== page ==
Chillar is a Marathi language word. The circulation of small denomination coins like 25 paise, 50 paise, and 100 paise in the economy can be described as the chillar economy.
These small denomination coins move very fast from one hand to another hand for small-purpose transactions. But recently because of digitization, the chillar economy is now becoming a thing of the past. People do not keep the change or chillar of 25 paise, 50 paise or 100 paise in their pockets. They are making the payment of even small denomination transactions through Google Pay or Paytm and so on.
But it has a harsh impact on the different sectors of the economy. The biggest adversaries of this are the beggar’s community. It is observed that many times people wish to donate a few coins to beggars. So they put up their hands in their pockets when they encounter the beggar. But they realize that they do not have chillar or change in their pockets. So they could not donate to the beggars.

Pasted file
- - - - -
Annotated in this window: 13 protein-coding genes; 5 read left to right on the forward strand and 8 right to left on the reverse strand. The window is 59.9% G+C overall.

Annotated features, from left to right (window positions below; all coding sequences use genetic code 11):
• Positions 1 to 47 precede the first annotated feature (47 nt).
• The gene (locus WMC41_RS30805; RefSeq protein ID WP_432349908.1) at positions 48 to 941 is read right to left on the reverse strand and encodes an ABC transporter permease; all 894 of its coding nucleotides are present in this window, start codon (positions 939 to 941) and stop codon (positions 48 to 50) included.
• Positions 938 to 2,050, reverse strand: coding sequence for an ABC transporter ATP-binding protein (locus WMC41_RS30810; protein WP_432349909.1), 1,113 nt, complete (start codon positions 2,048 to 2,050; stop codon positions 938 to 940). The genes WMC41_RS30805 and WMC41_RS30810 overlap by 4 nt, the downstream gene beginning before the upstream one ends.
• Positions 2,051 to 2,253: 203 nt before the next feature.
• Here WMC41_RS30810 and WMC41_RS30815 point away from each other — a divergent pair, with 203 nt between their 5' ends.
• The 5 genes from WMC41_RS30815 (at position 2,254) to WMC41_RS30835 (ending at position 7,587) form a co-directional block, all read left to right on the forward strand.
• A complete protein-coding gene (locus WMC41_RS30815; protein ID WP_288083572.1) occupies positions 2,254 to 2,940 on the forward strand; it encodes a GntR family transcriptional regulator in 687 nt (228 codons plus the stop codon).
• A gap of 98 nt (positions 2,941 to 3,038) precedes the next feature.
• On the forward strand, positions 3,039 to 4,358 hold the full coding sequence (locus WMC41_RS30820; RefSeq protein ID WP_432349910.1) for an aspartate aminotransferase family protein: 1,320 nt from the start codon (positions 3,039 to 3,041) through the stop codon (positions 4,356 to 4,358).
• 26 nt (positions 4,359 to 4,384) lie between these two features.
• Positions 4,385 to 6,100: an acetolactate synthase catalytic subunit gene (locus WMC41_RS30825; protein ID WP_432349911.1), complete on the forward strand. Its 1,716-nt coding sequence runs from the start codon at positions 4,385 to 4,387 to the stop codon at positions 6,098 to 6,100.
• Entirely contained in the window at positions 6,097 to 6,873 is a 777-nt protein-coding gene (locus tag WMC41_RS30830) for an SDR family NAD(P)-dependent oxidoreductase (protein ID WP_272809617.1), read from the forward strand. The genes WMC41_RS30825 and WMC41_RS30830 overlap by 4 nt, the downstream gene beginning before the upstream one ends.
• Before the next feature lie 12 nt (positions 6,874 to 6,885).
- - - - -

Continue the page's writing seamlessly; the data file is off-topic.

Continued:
Another sector which has been adversely affected by the chillar economy is the confectionery industry. The confectionery industry is the manufacturing industry of candy, sweetmeat and chocolate. It is observed that as the chillar economy is shrinking, there is an adverse impact on the sale of confectionery. People are not buying paper mint or chocolate.
The Chillar economy has also affected the social bonding between grandparents and grandchildren. In the past, often grandparents used to give chillar or a few coins to their grandchildren to purchase chocolates and other stuffs. This helps to strengthen the bonding between the older and younger generation. This bonding appears to lose its sheen as chillar economy is shrinking.
To conclude, digitization is adversely impacting the emotional, economical and philanthropic aspects of our life.